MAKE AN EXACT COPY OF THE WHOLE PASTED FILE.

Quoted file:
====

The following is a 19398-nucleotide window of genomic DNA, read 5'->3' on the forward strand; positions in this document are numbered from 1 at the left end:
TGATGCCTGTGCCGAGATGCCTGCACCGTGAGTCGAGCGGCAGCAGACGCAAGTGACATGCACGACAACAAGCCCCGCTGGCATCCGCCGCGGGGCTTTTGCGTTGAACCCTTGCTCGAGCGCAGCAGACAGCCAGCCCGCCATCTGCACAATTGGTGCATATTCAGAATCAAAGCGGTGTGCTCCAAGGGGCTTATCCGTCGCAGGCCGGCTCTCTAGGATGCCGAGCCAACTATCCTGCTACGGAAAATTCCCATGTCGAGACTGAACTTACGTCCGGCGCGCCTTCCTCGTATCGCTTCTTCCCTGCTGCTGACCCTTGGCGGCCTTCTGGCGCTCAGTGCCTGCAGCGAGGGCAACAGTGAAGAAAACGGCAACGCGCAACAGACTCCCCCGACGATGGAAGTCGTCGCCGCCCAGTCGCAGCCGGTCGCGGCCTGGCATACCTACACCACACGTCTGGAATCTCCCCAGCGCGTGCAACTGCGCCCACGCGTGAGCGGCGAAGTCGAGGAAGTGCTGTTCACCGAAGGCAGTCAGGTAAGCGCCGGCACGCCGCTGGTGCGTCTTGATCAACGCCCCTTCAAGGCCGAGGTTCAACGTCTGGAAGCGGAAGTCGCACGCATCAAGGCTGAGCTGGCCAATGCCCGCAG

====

The following is a 19398-nucleotide window of genomic DNA, read 5'->3' on the forward strand; positions in this document are numbered from 1 at the left end:
TGATGCCTGTGCCGAGATGCCTGCACCGTGAGTCGAGCGGCAGCAGACGCAAGTGACATGCACGACAACAAGCCCCGCTGGCATCCGCCGCGGGGCTTTTGCGTTGAACCCTTGCTCGAGCGCAGCAGACAGCCAGCCCGCCATCTGCACAATTGGTGCATATTCAGAATCAAAGCGGTGTGCTCCAAGGGGCTTATCCGTCGCAGGCCGGCTCTCTAGGATGCCGAGCCAACTATCCTGCTACGGAAAATTCCCATGTCGAGACTGAACTTACGTCCGGCGCGCCTTCCTCGTATCGCTTCTTCCCTGCTGCTGACCCTTGGCGGCCTTCTGGCGCTCAGTGCCTGCAGCGAGGGCAACAGTGAAGAAAACGGCAACGCGCAACAGACTCCCCCGACGATGGAAGTCGTCGCCGCCCAGTCGCAGCCGGTCGCGGCCTGGCATACCTACACCACACGTCTGGAATCTCCCCAGCGCGTGCAACTGCGCCCACGCGTGAGCGGCGAAGTCGAGGAAGTGCTGTTCACCGAAGGCAGTCAGGTAAGCGCCGGCACGCCGCTGGTGCGTCTTGATCAACGCCCCTTCAAGGCCGAGGTTCAACGTCTGGAAGCGGAAGTCGCACGCATCAAGGCTGAGCTGGCCAATGCCCGCAG